About 2 years ago I got this hairbrained idea to use mythtv to create a computer-based full-media center for my basement home theater. At the time, I had a sweet side-job which was paying me nicely, so I had the means to do pretty much exactly what I wanted.
I had a couple of things for which I wanted to use the basement, namely 1. My Home Theater, and 2. The kids play-area.
You wouldn't usually put the two together in the same room, but I had some ideas on how to make it work.
At the time, my basement was completely unfinished, except for a few supporting walls, so I had a clean slate from which to start my project.
The very first thing on my plate was to make sure this could actually be done. I wanted to use nothing but a computer to drive the entire media-center, and I wanted it projected on a wall, and ported through a receiver, able to handle AC3 (Dolby Digital) and DTS for movies. So, I went to town.
I got myself a pretty mediocre computer (AMD-64 3000+ with a Gig-O-RAM) and fired up my Linux distro of choice. After following this tutorial
to get mythTV installed and working, I had to figure out how to port the video and audio to the right places.
Video was easy. I simply bought a video card which had a DVI-OUT and plugged the DVI-OUT into the projector's DVI-IN. Easy. I had to set up my xorg.conf file to output video at exactly 1024x768 @ 60Hz, due to the limitations of my projector. No problem. Using the following Modeline and refresh rates under the "Monitor" section did the trick nicely:
- Modeline "1024x768@60" 64.56 1024 1056 1296 1328 768 783 791 807
- VertRefresh 20-100
- HorizSync 20-88
By the way, the projector I chose was the BenQ PE 8700. It was a relatively cheap top-end multimedia projector. It's still runnin' like a charm. Anyway...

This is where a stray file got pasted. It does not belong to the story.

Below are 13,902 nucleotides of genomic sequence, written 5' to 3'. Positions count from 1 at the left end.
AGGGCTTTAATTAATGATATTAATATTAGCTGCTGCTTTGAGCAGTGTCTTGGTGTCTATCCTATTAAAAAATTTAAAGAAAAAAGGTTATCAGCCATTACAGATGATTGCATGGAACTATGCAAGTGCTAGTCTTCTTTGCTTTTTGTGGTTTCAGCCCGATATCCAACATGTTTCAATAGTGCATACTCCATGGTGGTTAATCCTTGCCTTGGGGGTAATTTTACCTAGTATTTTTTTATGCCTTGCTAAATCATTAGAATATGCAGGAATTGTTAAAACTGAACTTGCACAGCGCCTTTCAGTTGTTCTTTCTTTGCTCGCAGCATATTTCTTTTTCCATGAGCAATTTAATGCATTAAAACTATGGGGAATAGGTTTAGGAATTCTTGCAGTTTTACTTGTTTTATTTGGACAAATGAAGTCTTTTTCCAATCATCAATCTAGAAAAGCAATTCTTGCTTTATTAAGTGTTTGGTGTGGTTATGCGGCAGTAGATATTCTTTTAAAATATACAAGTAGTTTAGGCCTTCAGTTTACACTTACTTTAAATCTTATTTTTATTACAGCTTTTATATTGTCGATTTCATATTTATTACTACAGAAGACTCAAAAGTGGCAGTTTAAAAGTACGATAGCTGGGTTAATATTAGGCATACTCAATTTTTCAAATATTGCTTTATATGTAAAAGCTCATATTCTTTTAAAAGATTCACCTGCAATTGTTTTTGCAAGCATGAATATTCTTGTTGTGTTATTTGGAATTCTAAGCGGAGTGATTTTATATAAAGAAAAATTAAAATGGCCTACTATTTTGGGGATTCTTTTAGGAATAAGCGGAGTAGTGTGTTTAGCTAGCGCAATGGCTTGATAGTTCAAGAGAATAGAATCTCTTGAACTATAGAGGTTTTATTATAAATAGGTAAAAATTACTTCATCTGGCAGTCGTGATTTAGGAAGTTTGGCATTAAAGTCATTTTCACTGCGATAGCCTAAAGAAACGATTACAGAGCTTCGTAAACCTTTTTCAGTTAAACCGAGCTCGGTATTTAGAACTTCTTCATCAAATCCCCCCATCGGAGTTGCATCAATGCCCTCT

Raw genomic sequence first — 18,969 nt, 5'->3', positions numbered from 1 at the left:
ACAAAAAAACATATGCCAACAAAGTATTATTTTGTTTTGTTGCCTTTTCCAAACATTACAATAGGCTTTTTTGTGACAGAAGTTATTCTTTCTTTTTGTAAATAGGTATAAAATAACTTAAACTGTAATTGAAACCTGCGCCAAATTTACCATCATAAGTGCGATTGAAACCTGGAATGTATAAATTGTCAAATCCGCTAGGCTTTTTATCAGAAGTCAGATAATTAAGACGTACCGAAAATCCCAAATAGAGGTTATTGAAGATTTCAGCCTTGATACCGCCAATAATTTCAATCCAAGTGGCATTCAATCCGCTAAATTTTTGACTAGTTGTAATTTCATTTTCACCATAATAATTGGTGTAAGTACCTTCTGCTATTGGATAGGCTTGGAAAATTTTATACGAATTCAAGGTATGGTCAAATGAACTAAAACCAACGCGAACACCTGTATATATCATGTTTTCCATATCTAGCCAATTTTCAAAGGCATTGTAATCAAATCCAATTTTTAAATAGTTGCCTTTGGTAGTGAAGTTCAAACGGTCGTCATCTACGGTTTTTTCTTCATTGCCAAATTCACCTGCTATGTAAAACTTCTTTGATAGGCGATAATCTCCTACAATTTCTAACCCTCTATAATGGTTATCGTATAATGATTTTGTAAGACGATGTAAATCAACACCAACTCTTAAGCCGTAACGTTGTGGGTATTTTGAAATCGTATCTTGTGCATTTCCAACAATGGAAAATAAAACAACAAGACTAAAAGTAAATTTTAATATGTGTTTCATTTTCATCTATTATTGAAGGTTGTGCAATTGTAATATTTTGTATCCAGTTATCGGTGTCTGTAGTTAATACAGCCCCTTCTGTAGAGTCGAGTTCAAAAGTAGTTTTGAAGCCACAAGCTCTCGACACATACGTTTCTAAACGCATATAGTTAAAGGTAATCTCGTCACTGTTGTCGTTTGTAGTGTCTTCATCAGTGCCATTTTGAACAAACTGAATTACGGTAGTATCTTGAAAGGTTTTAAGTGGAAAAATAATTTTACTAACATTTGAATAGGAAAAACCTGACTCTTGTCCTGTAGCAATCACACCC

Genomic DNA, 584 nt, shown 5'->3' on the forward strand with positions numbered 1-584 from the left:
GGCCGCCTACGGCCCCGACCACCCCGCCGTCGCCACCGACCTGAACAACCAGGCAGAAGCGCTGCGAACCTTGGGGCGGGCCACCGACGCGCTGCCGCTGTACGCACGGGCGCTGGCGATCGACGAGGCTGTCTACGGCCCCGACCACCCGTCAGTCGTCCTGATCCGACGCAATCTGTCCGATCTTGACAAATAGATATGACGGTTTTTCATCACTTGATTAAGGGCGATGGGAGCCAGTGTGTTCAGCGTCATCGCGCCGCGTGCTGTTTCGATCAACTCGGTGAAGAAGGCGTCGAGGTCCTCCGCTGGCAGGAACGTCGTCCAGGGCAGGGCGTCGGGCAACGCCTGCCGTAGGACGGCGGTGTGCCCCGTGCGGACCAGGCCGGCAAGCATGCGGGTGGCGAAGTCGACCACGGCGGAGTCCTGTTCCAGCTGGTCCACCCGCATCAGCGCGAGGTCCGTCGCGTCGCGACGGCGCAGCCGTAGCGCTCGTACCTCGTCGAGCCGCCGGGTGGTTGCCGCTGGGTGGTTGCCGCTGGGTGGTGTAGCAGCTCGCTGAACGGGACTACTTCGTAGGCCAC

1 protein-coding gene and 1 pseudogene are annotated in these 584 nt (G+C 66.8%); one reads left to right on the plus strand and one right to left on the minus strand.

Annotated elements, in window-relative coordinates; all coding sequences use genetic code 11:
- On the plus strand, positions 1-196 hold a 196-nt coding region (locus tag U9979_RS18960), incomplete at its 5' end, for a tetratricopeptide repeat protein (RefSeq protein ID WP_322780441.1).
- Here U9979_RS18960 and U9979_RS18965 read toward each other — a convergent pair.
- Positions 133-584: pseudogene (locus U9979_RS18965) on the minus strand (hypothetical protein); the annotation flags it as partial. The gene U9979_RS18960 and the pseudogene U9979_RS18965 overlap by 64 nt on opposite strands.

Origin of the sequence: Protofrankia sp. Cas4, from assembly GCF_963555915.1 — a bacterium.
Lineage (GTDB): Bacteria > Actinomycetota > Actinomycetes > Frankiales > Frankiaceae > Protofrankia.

With video solved, the audio problem was a bit trickier.
Linux, at the time, had two basic ways of handling audio.
- The OSS driver
- The ALSA driver
And the default method of routing audio is, of course, to send it to the 1/8" audio-out jacks. Not good. I needed a way of routing the audio through my SPDIF optical-out port, so I could maintain the original audio signals without any processing whatsoever
. I wanted it to passed through directly to the optical port.
Luckly, due to the fantastic documentation which gentoo generally has, and with the help of my good friend Steve, we found ways to route both the OSS driver and the ALSA driver to the SPDIF optical port.
In order to get the OSS passed through the opitical port (because some games still use the OSS port) I found a nice one-line script which is to be put in the /etc/modules.d/alsa file.
options snd-pcm-oss dsp_map=2
and that's it! You've got to make sure you emerge alsa-driver, and don't use the alsa kernel driver, or it won't work.
With OSS down, we were on to ALSA. This one was actually quite a bit easier. Simply put this script in your home directory, and all is well. The file is called .asoundrc
(remember the . in the front)
Those two little scripts worked perfectly. All sound is now being ported through my optical port on my motherboard.
Now, another problem I foresaw was an ever-increasing collection of ripped DVDs from my ever increasing collection of DVDs. This was a problem because ya can't just pop a new hard drive in and tell it "go". I needed a way to make it easy to automatically expand a directory within my filesystem when a new hard drive is added.
LVM2 came to my rescue!
Following this tutorial
helped me immensely. At first glance, it doesn't seem too easy, but if you follow it to the tee, it will work.
So now, if I run out of space (which I already have, twice), I can just pop in another hard drive, run a few commands, and the directory holding all my DVDs magically increases to hold more. Good times...
All was working as I had envisioned....
So..... With the proof of concept done, there was only one thing left to do: Build my basement!
First, I had to get some wood and stuff to start.
Then, 3 months later, with a lot of help from family and friends, I had built my basement custom for my mythtv setup.
The hardware I'm using is the following:
- ASUS A7N motherboard
- Klipsch speakers (including subwoofer)
- Yamaha receiver
- BenQ PE 8700 projector
- Da-Lite 106" fixed-frame screen
- Lots and lots of hard drives.
And that's about it!
Here are some pics.